Study: Male children are more “talkative” than females in their first year

Study: Male children are more “talkative” than females in their first year

Study: Male children are more “talkative” than females in their first year

A recent American study revealed that male children are more able to babble or “babble” than females in their first year, so that females return and excel after that.

Researchers at the University of Memphis, USA, came to the results of this study after tracking and studying 5,899 children up to two years of age who were provided with small voice recorders for six separate days.

The study found that girls between the ages of one and two were 7% louder than boys, and for infants up to one year old, boys were 10% more “talkative” than girls.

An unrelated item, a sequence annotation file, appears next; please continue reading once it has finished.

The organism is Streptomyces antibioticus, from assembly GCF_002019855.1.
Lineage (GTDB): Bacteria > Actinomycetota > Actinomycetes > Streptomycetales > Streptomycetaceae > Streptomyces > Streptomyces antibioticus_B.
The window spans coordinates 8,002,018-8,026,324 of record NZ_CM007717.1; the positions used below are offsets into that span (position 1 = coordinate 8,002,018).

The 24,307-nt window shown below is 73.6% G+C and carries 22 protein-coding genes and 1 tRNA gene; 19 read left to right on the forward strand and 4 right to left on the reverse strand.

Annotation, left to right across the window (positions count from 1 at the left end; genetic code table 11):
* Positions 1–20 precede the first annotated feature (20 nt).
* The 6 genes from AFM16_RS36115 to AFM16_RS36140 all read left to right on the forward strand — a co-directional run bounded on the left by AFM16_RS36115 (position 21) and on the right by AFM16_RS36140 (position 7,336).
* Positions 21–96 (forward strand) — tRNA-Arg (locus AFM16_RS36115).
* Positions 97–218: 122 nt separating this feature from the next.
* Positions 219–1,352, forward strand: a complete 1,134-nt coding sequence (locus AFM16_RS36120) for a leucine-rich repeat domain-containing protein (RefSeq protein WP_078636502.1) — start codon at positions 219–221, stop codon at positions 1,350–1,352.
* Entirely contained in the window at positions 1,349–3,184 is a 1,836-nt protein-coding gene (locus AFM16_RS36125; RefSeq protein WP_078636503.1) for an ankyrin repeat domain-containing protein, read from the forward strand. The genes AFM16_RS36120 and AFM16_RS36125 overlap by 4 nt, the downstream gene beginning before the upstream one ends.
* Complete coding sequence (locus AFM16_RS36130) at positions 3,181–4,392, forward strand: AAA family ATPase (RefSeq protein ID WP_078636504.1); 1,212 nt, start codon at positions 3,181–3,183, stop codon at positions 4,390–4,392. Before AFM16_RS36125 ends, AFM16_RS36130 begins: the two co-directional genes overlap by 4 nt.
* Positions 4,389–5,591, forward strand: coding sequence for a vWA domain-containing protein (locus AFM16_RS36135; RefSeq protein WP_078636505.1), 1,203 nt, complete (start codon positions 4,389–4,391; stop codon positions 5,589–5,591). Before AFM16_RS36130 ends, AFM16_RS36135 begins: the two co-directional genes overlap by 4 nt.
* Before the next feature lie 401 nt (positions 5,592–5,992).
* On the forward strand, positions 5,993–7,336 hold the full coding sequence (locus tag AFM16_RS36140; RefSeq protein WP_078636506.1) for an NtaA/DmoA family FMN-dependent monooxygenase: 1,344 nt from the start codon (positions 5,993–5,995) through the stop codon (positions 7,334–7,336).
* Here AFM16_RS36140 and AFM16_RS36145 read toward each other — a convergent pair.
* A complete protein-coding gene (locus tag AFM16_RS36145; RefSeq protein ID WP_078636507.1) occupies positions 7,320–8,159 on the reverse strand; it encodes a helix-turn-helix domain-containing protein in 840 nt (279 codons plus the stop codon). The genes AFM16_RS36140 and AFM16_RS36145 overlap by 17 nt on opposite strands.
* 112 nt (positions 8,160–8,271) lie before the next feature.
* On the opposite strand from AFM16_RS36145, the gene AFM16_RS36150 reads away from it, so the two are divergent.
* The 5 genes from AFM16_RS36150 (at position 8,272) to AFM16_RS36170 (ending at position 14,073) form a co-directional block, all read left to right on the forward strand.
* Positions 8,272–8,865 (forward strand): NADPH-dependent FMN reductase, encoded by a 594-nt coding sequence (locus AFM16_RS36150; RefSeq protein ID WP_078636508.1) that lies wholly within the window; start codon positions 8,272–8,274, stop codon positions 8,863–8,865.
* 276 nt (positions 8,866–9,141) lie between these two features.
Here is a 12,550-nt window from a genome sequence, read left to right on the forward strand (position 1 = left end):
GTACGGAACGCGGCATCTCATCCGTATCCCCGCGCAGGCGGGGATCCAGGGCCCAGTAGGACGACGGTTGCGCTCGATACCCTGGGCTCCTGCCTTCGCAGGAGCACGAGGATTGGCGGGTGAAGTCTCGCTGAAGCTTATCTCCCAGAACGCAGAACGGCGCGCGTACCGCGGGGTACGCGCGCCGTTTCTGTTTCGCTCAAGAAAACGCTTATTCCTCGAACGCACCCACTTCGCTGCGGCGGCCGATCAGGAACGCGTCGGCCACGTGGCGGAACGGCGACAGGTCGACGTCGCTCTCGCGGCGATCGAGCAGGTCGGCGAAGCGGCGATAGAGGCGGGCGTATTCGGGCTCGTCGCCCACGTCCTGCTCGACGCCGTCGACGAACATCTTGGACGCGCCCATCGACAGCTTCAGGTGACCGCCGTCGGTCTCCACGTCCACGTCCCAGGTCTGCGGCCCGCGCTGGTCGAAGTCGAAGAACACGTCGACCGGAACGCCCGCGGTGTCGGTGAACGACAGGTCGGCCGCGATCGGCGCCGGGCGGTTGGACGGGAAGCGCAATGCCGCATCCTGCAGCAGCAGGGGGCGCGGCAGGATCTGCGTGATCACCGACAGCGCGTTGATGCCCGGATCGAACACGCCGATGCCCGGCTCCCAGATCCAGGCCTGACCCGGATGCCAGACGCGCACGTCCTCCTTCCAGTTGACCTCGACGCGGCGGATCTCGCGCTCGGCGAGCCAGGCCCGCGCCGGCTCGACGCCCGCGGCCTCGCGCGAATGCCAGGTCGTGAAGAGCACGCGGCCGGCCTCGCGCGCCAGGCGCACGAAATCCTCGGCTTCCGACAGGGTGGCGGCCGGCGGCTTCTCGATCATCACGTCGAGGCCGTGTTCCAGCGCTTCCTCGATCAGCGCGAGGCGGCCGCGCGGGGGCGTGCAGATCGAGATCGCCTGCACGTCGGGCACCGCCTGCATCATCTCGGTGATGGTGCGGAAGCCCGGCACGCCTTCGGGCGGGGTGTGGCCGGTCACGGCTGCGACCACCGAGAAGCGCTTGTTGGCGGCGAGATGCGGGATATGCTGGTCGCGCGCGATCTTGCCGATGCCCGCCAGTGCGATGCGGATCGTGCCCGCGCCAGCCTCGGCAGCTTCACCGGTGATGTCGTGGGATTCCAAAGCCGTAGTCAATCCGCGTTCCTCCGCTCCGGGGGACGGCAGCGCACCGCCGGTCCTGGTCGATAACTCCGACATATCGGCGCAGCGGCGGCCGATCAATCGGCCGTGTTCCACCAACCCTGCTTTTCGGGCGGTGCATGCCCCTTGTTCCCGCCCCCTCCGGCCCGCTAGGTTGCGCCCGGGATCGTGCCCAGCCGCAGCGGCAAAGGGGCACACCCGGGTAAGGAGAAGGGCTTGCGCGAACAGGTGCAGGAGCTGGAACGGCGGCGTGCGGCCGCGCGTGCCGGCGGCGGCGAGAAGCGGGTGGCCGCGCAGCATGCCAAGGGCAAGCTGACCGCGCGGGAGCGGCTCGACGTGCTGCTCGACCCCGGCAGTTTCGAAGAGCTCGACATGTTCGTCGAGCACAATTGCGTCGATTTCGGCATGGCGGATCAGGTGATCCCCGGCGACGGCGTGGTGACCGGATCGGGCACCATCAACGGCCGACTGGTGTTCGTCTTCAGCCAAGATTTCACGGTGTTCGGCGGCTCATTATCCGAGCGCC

For his part, Professor Kimbrough Oller, who led the study from the University of Memphis, said that children under the age of two years make five speech-like sounds per minute on average.

It is noteworthy that previous studies say that chatting with children under the age of one year helps them develop pronunciation skills and better discover the world around them.

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